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Olmec Exhibition Hoax
By Kwaku Person-Lynn, Ph.D.
When word went out that an Olmec exhibition was coming to the Los Angeles County Museum of Art, there was a quiet kind of excitement. The Olmecs were America’s first civilization; located in Mexico, with a strong Afrikan influence.
For those unable to travel to Mexico, this was going to be a special occasion. Most had never heard of the Olmecs until Ivan Van Sertima’s book (They Came Before Columbus – The African Presence In Ancient America), was published by Random House in 1979. The book reached its 21st printing several few years ago. No telling where it is presently. The book is a literary legion.
After Van Sertima lectured at Compton Community College’s “Afrikan Peoples Conference”, organized by Dr. Billie Jo Moore, the audience was sold on an Afrikan presence and influence on the Olmec civilization.
Those who studied the Olmecs, but had never seen Olmec art, were ecstatic they would finally be able to see what they had been reading and researching. Seeing Olmec artifacts would only validate what had been researched over the years through literature, photographs and slides.
Upon entering the Los Angeles County Museum of Art (LACMA), the first thing one sees is a colossal Olmec head, the exact same one on the cover of Van Sertima’s book.
I was really anxious to read the written description, naively thinking Afrikan people would finally receive credit, grudgingly withheld over decades since this topic became public. As usual, not one mention was made of the Afrikan presence or influence in Olmec culture. I could not believe, or maybe I could, that they had done it again.
Many remember this occurring during the King Tut Exhibition, at LACMA. National Geographic, along with Dr. Zahi Hawass, Secretary General of the Supreme Council of Antiquities in Kemet (Egypt), meaning, you have to go through him to do research in Egypt, teamed up to describe Pharaoh Tutankhamen, a “North African Caucasian.” National Geographic and Dr. Hawass placed a photo on its cover, with ‘their’ white King Tut. When walking through the exhibition, all of the figures of King Tut were either black or brown.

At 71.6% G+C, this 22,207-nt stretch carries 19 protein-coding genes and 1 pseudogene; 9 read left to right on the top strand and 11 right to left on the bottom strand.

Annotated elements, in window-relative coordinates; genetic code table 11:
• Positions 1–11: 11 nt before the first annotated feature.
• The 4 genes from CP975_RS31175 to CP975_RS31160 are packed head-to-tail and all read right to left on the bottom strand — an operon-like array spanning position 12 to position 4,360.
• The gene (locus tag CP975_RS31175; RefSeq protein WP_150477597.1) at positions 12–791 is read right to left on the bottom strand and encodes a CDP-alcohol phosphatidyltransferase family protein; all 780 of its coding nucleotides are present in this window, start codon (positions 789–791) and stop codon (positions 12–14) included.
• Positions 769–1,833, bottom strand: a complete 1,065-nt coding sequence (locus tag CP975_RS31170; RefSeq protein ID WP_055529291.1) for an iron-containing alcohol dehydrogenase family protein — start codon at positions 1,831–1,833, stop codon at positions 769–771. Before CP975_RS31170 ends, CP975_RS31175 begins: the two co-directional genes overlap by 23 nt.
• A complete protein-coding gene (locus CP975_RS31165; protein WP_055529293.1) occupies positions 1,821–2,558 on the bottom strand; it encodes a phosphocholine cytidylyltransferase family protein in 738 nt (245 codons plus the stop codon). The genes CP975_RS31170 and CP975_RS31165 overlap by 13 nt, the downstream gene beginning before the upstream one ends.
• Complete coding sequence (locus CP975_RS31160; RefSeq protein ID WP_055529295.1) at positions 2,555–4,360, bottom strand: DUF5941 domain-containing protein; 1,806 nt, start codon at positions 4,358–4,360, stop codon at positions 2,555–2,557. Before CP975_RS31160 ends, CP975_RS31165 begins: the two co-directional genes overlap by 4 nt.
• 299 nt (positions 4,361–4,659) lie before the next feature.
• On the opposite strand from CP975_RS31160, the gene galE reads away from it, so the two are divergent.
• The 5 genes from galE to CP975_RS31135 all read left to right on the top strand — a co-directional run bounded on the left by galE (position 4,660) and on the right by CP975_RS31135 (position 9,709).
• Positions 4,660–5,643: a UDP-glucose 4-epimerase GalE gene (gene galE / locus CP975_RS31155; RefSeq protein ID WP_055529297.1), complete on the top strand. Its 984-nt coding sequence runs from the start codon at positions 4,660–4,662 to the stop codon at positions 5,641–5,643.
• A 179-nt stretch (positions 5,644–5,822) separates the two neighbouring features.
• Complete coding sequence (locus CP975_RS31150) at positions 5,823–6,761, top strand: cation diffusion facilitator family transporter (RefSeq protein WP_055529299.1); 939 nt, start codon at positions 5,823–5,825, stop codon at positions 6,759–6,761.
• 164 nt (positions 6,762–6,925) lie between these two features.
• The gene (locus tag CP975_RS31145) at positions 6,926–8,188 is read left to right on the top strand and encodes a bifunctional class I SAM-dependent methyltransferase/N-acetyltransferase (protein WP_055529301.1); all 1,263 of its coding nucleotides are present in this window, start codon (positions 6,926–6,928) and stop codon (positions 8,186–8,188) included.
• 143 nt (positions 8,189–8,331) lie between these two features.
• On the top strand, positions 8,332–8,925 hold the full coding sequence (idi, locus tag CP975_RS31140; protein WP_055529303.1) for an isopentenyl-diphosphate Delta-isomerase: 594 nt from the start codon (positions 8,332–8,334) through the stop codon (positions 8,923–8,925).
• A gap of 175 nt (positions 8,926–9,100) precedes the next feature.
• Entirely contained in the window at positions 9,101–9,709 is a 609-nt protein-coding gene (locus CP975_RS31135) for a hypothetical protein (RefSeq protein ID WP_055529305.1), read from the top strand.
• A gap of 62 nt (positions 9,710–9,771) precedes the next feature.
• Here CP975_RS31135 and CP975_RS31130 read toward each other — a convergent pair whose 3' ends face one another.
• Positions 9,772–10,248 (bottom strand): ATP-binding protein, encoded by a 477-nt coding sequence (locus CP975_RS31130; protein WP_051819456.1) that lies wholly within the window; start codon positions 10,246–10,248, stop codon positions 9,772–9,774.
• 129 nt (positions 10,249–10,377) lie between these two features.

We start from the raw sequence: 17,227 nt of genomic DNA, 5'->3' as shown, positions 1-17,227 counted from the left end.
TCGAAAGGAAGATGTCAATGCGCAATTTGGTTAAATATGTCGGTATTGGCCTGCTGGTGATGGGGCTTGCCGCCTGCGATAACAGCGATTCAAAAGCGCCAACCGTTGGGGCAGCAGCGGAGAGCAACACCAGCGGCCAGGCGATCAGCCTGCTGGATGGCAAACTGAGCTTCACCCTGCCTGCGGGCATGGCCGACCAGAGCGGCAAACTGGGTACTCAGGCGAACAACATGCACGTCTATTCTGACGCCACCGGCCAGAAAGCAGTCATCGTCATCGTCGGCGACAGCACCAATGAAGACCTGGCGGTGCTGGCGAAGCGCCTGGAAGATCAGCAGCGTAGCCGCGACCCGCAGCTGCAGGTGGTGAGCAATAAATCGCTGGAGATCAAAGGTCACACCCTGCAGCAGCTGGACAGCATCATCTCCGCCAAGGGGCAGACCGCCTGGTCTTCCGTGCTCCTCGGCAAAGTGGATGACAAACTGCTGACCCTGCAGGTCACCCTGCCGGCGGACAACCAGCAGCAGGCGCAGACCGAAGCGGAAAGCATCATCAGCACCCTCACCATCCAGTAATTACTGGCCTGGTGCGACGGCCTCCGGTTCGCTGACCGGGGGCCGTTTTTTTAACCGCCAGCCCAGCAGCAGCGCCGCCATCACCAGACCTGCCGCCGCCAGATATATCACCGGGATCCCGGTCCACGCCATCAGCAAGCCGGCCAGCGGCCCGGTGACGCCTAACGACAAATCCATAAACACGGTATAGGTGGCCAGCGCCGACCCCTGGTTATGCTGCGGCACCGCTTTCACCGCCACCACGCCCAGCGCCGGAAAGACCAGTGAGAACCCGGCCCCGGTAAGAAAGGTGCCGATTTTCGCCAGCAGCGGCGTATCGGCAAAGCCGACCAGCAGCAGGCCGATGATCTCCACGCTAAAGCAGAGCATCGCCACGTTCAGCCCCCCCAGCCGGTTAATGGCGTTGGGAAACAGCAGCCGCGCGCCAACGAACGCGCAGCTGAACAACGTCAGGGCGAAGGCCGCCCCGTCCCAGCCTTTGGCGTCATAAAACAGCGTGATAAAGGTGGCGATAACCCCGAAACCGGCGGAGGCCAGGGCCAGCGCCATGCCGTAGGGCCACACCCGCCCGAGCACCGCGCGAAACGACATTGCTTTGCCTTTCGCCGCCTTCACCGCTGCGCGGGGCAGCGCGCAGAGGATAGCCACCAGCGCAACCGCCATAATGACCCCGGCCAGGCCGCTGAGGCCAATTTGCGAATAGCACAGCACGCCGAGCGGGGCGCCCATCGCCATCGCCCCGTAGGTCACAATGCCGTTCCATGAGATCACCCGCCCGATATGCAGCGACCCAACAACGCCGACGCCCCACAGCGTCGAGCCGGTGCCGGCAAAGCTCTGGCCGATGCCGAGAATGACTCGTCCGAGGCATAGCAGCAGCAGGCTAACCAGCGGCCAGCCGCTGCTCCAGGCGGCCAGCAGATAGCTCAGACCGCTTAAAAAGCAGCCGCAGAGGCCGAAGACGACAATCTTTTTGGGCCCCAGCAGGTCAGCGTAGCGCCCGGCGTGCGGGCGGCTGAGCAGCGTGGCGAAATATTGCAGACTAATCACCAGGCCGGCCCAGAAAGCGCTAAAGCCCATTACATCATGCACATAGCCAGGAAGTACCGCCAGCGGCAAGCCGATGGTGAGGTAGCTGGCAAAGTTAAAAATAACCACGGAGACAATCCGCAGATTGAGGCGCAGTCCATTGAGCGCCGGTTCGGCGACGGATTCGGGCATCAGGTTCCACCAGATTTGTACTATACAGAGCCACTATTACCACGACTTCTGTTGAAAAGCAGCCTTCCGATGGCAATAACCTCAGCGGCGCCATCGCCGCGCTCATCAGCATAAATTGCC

Dr. Hawass brushed this off on the National Geographic website in an interview titled, “Color, Symbolism, and Race (EGYPT)”. He stated the dark color represented the “fertility of the land,” and had nothing to do with the color of his skin. Of even greater note, is his statement from a BBC interview, where he said, “Blacks had nothing to do with Egypt.”
That battle is still being waged in the denial that Afrikans (Black people) in Kemet (Egypt) created: civilization, science, medicine, philosophy, education, law, engineering, art, music, spiritual thought, writing, architecture, agriculture, and so many other human gifts for the world. This war is being fought right here, right now.
The written description of the mentioned Olmec head in the museum would lead one to believe, if there was no figure to look at, that a person of Afrikan descent was being described. “The furrowed brow, almond-shaped eyes, flaccid cheeks, flat nose, and thick mouth on this head convey great realism and suggest an individual of mature age in a leadership role.” One description stated that the figure might look the way it does due to it being “re-carved”, rather than just looking Afrikan.
It also stated, “The helmet [also on other Olmec colossal heads] displays some features typical of other San Lorenzo portrait heads, such as the horizontal band topped by a woven motif with circular elements.”
I remember Van Sertima stating in one of his lectures, the only other place those particular helmets were seen, were wore by Afrikan soldiers in the Egypto/Nubian area (southern Egypt/northern Sudan).
One telling point is the Olmec head, not in the exhibition, but readily accessible on the Internet, with seven corn roll braids on the side of the head. That was only seen on Afrikan men in the Egypto/Nubian area.